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	     Mrs. Kidder-Morse
phosphates are renumerative enough, Winchester
a decent average man, only they must needs
anticipate an income they may arrive at.     Her
married daughter, the beauty, turns up an
aristocratic nose at the wife of his son; the
husband of said daughter disliking, if not detest-
ing his mother-in-law; who in return, laments
that the girl should have been thrown away upon
him.       Withal, knowing what they do of each
other, they affect an immense opinion of each
their superiority; which characteristic I have
remarked in Lotty and her abominable mother.
I dare say this woman, Winchester, is physically
faithful to her husband, as Mrs. Morse is,
but what ugly, nasty, equivocal antecedents
they both   all of them   have!      Always men
about them, always a taint of unspeakable,
inevitable unchastities.  Was  Mrs.  Bartholomew
the mistress or wife of that man?      Picton used
to assert the former.     Mrs. Kidder was making
a dead set at George Brown, when her sister came
on the scene and cut her out.        She did it char-
acteristically, with all sorts of two-penny ha penny
melodramatic dashes of mystery; of absorbing
passion for him; writing poetry at him.     He was
completely humbugged by her pretensions;  I laugh
now to recollect how he spoke of them.     She had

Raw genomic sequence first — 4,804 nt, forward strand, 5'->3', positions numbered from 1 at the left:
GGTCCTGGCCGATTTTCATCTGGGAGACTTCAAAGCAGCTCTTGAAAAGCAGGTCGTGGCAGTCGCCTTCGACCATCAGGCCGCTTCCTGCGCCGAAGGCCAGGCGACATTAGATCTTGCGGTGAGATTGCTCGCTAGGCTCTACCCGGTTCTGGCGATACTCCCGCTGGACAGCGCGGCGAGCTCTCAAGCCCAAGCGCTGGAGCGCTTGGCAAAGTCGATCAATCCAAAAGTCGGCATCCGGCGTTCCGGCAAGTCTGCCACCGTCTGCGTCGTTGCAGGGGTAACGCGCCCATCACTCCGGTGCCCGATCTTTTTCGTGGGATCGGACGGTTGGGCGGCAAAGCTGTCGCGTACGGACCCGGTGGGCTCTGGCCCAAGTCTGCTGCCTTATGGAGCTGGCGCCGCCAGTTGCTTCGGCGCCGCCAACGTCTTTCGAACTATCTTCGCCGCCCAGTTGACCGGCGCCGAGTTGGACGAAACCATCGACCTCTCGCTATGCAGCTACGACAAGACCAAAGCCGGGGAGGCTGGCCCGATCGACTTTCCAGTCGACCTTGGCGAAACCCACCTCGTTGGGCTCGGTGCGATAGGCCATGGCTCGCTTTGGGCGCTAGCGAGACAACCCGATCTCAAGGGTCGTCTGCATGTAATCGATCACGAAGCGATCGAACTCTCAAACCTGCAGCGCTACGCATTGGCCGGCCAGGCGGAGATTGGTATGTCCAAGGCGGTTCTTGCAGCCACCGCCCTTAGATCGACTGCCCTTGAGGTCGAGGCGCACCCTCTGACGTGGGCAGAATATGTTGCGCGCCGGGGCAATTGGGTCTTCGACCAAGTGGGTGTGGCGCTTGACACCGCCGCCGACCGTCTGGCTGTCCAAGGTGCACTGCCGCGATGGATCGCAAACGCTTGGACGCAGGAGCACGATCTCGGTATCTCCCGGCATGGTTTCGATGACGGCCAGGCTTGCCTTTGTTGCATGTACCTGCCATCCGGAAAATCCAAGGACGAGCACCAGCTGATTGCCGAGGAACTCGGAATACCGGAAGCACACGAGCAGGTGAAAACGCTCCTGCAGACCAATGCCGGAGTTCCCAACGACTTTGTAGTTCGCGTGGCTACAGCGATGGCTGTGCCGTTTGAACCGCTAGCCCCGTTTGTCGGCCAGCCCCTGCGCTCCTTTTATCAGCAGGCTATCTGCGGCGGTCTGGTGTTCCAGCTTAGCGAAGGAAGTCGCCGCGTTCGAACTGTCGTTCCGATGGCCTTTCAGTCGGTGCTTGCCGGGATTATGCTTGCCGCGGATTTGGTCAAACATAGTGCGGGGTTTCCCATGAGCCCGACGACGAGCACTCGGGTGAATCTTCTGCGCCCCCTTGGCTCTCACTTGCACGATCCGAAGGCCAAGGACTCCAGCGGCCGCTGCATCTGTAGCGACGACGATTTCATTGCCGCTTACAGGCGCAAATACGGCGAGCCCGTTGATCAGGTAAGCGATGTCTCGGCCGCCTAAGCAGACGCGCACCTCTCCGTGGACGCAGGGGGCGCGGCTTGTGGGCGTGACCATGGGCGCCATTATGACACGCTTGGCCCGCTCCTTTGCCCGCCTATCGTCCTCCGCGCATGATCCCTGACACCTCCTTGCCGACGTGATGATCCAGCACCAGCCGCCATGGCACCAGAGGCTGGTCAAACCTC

Page
Title:Thomas Butler Gunn Diaries, Volume Fourteen: page ninety-seven
Description:Describes Mrs. Kidder's sister Mrs. Winchester and the traits of her family.
Date:1860-11-11
Subject:Bartholomew; Brown, George; Brown, George, Mrs. (Bartholomew, Winchester); Gunn, Thomas Butler; Kidder, Charlotte (Whytal, Granville); Kidder, Rebecca (Morse); Picton, Thomas; Poetry; Winchester; Women
Coverage (City/State):[New York, New York]
Scan Date:2010-04-27

 

Volume
Title:Thomas Butler Gunn Diaries, Volume Fourteen
Description:Includes descriptions of attending a lecture by J.H. Siddons on Queen Victoria; seeing tightrope walker Charles Blondin perform; boarding house living; his freelance writing and drawing work; visits to the Edwards family and his friendship with Sally Edwards; a visit of the Prince of Wales, the future Edward VII of Great Britain, to New York; his work as a reporter for ''The New York World;'' a visit to a dog fighting establishment; an evening spent at the 4th Ward police station awaiting 1860 election returns; and Gunn's experience as a correspondent for ""The New York Evening Post"" in Charleston, South Carolina, in the aftermath of South Carolina's secession from the federal government.
Subject:Boardinghouses; Civil War; Elections; Gunn, Thomas Butler; Journalism; Military; Police; Publishers and publishing; Secession; Slavery; Slaves; Travel
Coverage (City/State):New York, New York; Charleston, South Carolina
Note:Thomas Butler Gunn was born February 15, 1826, in Banbury, England, and came to New York in 1849. During the Civil War he worked as a correspondent for the New York Tribune and the New York Evening Post. He returned to England in 1863, and died in Birmingham in April 1903. The collection includes twenty-one volumes of his diaries, including newspaper clippings, letters, photographs, sketches, and various other items inserted by Gunn. Diary entries date from July 7, 1849, to April 7, 1863, and include his experiences with the New York publishing and literary world, his descriptions of boarding houses, his travels throughout the United States, and his experiences traveling with the Federal army as a Civil War correspondent.
Publisher:Missouri History Museum
Rights:Copyright 2010 Missouri History Museum.
Source:Page images, transcriptions, and metadata of the Thomas Butler Gunn diaries have been provided by the Missouri History Museum.